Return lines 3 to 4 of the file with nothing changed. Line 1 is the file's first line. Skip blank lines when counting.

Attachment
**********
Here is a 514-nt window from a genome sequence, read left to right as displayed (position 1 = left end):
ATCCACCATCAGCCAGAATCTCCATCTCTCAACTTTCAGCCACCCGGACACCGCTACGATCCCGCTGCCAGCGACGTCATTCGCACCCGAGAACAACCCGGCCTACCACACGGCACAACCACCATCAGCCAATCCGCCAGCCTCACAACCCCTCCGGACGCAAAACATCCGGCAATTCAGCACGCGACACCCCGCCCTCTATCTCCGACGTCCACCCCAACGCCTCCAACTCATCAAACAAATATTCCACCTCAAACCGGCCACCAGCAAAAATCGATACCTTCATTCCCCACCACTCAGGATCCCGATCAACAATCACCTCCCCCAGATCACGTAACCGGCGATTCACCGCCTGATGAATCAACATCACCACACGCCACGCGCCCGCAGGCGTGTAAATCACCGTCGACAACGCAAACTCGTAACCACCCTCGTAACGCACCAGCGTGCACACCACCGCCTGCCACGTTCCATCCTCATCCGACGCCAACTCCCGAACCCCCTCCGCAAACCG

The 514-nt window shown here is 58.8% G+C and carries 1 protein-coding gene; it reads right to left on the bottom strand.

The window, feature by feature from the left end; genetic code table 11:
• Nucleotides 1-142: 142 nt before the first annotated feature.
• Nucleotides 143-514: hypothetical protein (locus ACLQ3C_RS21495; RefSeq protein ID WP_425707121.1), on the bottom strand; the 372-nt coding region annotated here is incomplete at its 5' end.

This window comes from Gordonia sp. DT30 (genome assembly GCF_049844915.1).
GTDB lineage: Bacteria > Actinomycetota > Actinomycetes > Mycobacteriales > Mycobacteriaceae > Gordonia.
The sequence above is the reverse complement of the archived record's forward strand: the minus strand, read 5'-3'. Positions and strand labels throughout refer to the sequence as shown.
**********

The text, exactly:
The 514-nt window shown here is 58.8% G+C and carries 1 protein-coding gene; it reads right to left on the bottom strand.

The window, feature by feature from the left end; genetic code table 11: